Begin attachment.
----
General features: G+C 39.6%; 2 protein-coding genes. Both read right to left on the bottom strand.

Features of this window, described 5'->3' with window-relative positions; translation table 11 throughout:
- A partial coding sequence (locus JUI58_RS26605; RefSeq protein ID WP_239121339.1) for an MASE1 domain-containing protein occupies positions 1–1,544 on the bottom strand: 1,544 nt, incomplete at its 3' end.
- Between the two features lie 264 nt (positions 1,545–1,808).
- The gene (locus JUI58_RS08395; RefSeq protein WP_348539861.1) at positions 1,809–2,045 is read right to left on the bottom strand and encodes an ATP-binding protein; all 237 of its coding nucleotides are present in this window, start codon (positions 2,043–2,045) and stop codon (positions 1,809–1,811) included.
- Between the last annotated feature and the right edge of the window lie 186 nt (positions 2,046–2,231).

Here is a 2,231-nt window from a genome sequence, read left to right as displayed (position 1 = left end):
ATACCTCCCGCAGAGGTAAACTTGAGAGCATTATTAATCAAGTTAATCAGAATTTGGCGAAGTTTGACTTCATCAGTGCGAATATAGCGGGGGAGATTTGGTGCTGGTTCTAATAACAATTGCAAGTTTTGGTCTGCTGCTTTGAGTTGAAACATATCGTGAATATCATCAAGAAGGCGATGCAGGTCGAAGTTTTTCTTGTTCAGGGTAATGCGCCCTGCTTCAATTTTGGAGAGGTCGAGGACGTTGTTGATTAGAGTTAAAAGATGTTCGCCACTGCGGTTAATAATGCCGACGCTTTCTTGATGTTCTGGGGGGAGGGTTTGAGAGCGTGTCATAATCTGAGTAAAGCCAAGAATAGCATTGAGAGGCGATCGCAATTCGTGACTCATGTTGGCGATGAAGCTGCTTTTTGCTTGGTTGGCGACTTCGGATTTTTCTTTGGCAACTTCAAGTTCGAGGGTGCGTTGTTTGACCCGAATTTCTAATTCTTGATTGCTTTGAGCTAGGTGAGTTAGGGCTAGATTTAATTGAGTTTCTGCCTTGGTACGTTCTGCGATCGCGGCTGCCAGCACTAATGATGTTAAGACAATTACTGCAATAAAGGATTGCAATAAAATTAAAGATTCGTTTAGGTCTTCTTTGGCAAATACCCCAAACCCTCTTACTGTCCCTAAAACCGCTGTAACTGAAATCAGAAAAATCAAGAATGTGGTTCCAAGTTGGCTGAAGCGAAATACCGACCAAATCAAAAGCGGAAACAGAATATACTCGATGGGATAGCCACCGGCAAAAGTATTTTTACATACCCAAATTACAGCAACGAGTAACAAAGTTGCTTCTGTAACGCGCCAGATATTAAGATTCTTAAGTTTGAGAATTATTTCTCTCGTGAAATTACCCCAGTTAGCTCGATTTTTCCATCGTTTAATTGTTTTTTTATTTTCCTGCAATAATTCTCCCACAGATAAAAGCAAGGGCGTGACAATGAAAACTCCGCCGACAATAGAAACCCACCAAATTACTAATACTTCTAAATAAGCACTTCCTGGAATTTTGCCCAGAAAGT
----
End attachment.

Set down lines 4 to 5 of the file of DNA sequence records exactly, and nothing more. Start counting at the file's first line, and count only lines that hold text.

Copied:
- Between the two features lie 264 nt (positions 1,545–1,808).
- The gene (locus JUI58_RS08395; RefSeq protein WP_348539861.1) at positions 1,809–2,045 is read right to left on the bottom strand and encodes an ATP-binding protein; all 237 of its coding nucleotides are present in this window, start codon (positions 2,043–2,045) and stop codon (positions 1,809–1,811) included.